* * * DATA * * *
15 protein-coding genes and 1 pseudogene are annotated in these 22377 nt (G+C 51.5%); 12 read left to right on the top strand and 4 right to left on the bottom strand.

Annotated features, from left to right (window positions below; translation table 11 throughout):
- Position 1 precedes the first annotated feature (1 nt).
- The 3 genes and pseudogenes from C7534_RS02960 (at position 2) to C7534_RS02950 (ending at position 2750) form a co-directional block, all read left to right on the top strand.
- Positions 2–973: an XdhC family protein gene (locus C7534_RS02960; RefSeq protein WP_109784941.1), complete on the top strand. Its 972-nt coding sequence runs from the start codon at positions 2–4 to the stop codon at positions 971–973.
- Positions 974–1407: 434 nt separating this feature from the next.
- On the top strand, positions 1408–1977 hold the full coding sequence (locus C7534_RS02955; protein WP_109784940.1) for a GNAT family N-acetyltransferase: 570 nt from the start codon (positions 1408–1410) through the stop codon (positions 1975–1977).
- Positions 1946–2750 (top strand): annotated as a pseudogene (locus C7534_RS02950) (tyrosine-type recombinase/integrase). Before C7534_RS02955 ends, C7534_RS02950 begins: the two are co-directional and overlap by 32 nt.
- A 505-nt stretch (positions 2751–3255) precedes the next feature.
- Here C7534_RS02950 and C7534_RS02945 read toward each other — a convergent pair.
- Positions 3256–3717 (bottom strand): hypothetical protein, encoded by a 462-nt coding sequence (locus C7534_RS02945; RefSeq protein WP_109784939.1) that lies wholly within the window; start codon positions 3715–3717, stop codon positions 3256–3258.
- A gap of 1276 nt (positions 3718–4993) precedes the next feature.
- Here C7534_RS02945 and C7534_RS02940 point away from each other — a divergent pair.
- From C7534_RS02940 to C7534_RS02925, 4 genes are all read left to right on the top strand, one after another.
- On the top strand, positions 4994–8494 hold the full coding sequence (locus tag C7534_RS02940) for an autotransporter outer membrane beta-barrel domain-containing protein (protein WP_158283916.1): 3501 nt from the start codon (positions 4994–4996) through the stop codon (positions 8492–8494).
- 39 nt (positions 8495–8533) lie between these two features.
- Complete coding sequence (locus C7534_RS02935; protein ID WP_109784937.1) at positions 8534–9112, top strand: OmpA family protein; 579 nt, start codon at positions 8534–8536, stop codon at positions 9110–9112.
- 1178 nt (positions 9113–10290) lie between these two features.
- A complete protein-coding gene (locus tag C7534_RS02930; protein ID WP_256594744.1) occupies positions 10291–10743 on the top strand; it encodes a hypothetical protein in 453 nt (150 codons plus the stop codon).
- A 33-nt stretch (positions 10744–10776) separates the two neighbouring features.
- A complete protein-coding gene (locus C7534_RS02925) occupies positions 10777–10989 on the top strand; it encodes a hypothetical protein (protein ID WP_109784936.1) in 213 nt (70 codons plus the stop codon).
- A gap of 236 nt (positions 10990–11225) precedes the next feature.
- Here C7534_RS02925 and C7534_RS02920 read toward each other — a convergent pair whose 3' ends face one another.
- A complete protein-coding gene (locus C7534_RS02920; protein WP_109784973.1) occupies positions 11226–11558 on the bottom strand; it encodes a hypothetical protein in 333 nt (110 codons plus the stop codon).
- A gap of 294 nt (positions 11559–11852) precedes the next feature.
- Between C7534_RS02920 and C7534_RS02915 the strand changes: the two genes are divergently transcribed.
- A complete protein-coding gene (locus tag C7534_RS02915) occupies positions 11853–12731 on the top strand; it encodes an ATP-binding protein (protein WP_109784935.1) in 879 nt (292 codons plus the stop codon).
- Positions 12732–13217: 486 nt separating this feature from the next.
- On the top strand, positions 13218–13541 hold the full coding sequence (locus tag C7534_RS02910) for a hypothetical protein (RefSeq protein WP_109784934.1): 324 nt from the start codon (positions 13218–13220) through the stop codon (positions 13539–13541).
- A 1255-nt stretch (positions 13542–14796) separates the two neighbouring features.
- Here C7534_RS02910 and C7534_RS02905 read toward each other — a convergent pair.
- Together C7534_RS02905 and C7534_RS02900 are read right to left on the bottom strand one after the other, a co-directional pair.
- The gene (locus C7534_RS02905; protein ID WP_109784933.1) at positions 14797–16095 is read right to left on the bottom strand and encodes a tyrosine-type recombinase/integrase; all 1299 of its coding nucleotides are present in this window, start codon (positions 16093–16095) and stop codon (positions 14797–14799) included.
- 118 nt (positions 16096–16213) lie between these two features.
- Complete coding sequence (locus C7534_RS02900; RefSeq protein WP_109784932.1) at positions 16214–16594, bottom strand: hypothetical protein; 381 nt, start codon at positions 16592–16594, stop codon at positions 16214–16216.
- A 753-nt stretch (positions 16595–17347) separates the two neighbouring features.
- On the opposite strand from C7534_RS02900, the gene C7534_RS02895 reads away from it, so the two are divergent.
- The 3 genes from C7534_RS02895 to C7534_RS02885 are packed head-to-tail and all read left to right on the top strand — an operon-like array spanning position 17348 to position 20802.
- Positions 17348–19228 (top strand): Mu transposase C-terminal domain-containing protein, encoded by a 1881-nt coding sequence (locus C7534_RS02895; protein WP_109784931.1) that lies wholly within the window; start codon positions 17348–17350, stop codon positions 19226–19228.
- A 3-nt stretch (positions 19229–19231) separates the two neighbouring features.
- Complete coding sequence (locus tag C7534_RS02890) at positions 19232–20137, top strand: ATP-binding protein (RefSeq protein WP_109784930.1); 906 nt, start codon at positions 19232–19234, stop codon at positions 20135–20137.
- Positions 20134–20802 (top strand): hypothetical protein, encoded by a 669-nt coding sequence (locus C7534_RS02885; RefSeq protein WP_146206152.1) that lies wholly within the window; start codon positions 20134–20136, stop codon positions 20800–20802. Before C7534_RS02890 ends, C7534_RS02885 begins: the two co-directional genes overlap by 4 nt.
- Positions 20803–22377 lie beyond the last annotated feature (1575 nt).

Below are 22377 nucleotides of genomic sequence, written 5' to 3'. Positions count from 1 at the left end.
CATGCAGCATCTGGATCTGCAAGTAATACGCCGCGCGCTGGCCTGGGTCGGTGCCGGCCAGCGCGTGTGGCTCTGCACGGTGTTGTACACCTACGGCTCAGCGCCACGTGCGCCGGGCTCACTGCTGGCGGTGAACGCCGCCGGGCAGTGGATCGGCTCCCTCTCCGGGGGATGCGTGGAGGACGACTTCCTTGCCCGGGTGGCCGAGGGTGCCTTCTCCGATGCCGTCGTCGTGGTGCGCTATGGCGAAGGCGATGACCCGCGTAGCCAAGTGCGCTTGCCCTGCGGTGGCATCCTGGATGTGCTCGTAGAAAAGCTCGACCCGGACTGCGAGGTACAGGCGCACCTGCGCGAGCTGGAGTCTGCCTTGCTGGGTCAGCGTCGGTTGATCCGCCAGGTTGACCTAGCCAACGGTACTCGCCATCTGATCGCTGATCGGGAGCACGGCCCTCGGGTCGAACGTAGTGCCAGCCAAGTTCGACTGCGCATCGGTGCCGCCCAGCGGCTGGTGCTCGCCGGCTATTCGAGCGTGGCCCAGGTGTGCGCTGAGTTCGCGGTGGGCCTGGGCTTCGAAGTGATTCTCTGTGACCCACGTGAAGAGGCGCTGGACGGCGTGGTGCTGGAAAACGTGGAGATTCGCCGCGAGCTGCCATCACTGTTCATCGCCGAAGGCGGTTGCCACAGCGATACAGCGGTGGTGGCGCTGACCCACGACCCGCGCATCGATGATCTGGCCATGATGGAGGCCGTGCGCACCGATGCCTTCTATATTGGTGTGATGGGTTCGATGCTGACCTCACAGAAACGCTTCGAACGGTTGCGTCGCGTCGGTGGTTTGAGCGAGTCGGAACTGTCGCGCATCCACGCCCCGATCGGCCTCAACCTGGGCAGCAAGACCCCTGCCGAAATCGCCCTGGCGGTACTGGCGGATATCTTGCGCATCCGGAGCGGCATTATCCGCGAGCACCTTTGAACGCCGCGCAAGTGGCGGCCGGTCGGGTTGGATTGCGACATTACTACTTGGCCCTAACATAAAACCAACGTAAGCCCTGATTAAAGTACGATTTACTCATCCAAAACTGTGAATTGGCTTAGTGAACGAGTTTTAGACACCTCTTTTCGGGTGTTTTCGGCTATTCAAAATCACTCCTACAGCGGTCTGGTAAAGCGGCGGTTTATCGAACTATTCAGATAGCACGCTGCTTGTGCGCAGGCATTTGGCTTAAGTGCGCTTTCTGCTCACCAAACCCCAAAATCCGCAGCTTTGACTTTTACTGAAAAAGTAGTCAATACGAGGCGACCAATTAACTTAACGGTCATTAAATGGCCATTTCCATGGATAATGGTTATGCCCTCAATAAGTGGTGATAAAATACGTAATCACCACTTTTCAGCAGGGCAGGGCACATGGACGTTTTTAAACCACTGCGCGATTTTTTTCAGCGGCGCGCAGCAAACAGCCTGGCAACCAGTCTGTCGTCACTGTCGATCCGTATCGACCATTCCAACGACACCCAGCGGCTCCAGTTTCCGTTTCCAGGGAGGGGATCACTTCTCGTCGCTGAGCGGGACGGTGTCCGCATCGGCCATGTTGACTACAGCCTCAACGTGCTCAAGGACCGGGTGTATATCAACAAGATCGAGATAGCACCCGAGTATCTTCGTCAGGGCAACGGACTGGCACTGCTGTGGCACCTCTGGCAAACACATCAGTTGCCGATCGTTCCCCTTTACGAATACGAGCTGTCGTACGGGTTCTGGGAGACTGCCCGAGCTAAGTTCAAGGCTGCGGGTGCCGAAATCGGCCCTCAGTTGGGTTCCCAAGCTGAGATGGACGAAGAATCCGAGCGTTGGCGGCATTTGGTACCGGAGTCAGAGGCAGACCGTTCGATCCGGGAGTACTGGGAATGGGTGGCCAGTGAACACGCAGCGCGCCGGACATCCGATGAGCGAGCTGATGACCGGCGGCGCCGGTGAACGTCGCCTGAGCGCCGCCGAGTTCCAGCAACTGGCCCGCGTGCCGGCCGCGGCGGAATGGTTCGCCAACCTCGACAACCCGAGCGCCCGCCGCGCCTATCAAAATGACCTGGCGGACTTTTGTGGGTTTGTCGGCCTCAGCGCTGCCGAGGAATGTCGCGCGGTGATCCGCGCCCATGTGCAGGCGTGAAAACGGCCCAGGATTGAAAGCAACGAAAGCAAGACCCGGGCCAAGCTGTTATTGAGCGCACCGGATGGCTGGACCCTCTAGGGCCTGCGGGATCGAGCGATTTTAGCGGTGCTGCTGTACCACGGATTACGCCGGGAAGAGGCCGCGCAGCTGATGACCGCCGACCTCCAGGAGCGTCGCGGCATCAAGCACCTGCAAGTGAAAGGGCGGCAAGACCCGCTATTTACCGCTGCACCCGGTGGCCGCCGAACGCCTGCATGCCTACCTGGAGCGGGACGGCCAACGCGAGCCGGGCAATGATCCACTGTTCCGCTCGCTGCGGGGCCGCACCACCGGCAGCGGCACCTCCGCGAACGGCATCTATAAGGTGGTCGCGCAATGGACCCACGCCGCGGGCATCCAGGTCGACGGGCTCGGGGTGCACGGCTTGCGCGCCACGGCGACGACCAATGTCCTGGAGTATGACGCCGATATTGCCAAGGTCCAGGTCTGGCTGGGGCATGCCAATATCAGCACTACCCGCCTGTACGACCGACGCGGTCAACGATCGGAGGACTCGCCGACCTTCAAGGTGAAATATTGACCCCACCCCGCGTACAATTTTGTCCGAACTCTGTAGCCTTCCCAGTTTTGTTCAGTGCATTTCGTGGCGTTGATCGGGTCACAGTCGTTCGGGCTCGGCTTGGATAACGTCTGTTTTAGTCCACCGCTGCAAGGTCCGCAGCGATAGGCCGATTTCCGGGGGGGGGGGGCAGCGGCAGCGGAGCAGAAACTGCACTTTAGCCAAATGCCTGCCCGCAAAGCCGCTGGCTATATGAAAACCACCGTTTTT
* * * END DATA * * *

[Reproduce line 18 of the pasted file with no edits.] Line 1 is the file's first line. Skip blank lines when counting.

- 1178 nt (positions 9113–10290) lie between these two features.